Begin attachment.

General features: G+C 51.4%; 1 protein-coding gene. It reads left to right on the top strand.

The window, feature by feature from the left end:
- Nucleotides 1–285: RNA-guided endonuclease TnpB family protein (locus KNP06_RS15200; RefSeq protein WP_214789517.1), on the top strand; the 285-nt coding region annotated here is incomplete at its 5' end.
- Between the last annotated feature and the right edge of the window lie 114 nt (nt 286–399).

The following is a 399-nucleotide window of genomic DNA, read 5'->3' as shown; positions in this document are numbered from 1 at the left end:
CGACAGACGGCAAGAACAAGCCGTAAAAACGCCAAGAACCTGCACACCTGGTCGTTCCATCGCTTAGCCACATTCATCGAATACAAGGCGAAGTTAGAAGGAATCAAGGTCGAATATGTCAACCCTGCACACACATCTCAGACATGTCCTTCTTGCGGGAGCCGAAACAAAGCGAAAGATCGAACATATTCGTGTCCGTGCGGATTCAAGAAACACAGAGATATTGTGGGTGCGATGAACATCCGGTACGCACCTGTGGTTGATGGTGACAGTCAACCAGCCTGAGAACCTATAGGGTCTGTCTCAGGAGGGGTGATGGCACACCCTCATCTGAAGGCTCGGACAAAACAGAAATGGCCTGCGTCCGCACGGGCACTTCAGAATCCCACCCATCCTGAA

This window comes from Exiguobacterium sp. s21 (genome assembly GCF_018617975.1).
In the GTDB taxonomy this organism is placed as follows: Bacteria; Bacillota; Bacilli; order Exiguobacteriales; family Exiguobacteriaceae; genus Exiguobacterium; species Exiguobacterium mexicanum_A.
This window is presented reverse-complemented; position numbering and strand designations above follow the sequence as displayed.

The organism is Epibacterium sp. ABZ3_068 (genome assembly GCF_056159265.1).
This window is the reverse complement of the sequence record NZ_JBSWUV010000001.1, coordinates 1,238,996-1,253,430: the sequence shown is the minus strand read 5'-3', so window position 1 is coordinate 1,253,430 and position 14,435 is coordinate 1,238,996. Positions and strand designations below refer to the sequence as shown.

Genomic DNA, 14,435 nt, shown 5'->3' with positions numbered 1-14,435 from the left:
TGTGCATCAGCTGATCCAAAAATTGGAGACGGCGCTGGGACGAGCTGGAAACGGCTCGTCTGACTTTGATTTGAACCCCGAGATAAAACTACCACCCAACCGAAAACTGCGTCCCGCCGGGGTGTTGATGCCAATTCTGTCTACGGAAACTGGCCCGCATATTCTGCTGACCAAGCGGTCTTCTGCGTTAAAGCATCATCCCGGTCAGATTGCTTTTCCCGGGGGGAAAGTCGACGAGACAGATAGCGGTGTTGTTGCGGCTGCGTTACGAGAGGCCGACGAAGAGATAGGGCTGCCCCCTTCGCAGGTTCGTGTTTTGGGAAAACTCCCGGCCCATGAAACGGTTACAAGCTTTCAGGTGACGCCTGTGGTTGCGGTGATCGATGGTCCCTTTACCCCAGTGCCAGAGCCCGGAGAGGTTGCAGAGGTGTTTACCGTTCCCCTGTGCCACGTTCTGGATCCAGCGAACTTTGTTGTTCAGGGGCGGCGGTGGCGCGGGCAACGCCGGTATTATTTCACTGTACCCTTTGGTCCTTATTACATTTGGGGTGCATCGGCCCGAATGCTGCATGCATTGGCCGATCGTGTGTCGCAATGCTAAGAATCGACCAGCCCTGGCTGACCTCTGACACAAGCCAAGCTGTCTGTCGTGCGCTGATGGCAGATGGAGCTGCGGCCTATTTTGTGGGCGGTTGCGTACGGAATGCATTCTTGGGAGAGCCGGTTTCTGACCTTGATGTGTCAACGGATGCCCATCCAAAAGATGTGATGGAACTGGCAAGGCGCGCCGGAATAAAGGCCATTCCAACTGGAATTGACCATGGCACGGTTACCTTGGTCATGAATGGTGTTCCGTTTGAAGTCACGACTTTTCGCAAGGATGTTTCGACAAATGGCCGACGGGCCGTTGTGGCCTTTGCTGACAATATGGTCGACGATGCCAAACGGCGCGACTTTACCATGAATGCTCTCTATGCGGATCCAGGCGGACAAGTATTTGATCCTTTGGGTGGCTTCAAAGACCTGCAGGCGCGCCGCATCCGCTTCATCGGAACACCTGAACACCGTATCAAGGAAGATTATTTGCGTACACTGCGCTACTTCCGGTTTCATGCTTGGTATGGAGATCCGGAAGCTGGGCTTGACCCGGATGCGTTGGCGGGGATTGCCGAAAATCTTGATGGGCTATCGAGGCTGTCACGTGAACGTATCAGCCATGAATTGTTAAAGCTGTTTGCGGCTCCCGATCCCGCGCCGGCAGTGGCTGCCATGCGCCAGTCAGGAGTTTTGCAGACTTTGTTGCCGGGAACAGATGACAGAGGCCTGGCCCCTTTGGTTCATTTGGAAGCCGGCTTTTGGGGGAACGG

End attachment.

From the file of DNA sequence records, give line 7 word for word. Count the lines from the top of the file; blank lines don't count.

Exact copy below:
This window comes from Exiguobacterium sp. s21 (genome assembly GCF_018617975.1).